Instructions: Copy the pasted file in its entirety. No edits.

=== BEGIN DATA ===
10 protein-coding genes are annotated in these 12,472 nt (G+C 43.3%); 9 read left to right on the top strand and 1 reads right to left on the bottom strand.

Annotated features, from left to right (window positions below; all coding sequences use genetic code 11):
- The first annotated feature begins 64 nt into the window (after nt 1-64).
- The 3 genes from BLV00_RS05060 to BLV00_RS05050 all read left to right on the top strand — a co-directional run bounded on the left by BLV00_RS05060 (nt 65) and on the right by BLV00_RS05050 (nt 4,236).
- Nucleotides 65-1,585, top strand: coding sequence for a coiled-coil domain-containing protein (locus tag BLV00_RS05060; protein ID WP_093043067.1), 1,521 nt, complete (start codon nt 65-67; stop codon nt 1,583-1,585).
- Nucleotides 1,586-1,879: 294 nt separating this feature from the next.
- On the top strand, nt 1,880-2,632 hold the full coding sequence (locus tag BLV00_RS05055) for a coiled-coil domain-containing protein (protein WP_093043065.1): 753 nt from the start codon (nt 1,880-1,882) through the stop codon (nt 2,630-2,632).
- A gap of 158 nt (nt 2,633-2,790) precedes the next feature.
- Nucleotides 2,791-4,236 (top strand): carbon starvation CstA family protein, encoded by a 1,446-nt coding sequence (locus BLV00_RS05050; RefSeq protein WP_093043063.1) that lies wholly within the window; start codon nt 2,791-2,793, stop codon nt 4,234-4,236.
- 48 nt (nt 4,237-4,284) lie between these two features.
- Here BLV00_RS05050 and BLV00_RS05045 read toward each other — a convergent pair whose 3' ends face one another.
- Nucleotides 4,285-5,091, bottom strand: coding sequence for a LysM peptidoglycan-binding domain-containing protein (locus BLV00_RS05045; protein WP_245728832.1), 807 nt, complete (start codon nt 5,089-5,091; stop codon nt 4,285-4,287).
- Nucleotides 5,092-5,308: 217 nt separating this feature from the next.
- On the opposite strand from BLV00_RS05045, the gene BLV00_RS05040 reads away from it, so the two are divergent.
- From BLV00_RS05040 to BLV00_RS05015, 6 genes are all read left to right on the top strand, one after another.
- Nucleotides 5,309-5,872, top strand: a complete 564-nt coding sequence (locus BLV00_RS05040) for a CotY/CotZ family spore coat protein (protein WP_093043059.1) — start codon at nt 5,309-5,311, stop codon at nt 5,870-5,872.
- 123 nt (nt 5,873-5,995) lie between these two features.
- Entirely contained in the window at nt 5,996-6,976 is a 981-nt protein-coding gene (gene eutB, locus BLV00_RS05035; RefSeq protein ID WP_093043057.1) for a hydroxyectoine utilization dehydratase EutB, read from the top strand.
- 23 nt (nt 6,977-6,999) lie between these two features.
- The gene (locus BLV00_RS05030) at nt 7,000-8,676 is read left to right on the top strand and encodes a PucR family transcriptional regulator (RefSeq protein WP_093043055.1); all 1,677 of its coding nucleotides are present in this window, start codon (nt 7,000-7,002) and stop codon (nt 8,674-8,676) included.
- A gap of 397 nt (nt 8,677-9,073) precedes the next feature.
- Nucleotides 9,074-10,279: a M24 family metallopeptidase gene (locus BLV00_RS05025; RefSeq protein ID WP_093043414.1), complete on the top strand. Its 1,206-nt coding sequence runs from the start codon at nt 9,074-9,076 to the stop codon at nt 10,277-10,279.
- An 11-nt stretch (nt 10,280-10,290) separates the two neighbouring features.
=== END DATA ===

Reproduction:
10 protein-coding genes are annotated in these 12,472 nt (G+C 43.3%); 9 read left to right on the top strand and 1 reads right to left on the bottom strand.

Annotated features, from left to right (window positions below; all coding sequences use genetic code 11):
- The first annotated feature begins 64 nt into the window (after nt 1-64).
- The 3 genes from BLV00_RS05060 to BLV00_RS05050 all read left to right on the top strand — a co-directional run bounded on the left by BLV00_RS05060 (nt 65) and on the right by BLV00_RS05050 (nt 4,236).
- Nucleotides 65-1,585, top strand: coding sequence for a coiled-coil domain-containing protein (locus tag BLV00_RS05060; protein ID WP_093043067.1), 1,521 nt, complete (start codon nt 65-67; stop codon nt 1,583-1,585).
- Nucleotides 1,586-1,879: 294 nt separating this feature from the next.
- On the top strand, nt 1,880-2,632 hold the full coding sequence (locus tag BLV00_RS05055) for a coiled-coil domain-containing protein (protein WP_093043065.1): 753 nt from the start codon (nt 1,880-1,882) through the stop codon (nt 2,630-2,632).
- A gap of 158 nt (nt 2,633-2,790) precedes the next feature.
- Nucleotides 2,791-4,236 (top strand): carbon starvation CstA family protein, encoded by a 1,446-nt coding sequence (locus BLV00_RS05050; RefSeq protein WP_093043063.1) that lies wholly within the window; start codon nt 2,791-2,793, stop codon nt 4,234-4,236.
- 48 nt (nt 4,237-4,284) lie between these two features.
- Here BLV00_RS05050 and BLV00_RS05045 read toward each other — a convergent pair whose 3' ends face one another.
- Nucleotides 4,285-5,091, bottom strand: coding sequence for a LysM peptidoglycan-binding domain-containing protein (locus BLV00_RS05045; protein WP_245728832.1), 807 nt, complete (start codon nt 5,089-5,091; stop codon nt 4,285-4,287).
- Nucleotides 5,092-5,308: 217 nt separating this feature from the next.
- On the opposite strand from BLV00_RS05045, the gene BLV00_RS05040 reads away from it, so the two are divergent.
- From BLV00_RS05040 to BLV00_RS05015, 6 genes are all read left to right on the top strand, one after another.
- Nucleotides 5,309-5,872, top strand: a complete 564-nt coding sequence (locus BLV00_RS05040) for a CotY/CotZ family spore coat protein (protein WP_093043059.1) — start codon at nt 5,309-5,311, stop codon at nt 5,870-5,872.
- 123 nt (nt 5,873-5,995) lie between these two features.
- Entirely contained in the window at nt 5,996-6,976 is a 981-nt protein-coding gene (gene eutB, locus BLV00_RS05035; RefSeq protein ID WP_093043057.1) for a hydroxyectoine utilization dehydratase EutB, read from the top strand.
- 23 nt (nt 6,977-6,999) lie between these two features.
- The gene (locus BLV00_RS05030) at nt 7,000-8,676 is read left to right on the top strand and encodes a PucR family transcriptional regulator (RefSeq protein WP_093043055.1); all 1,677 of its coding nucleotides are present in this window, start codon (nt 7,000-7,002) and stop codon (nt 8,674-8,676) included.
- A gap of 397 nt (nt 8,677-9,073) precedes the next feature.
- Nucleotides 9,074-10,279: a M24 family metallopeptidase gene (locus BLV00_RS05025; RefSeq protein ID WP_093043414.1), complete on the top strand. Its 1,206-nt coding sequence runs from the start codon at nt 9,074-9,076 to the stop codon at nt 10,277-10,279.
- An 11-nt stretch (nt 10,280-10,290) separates the two neighbouring features.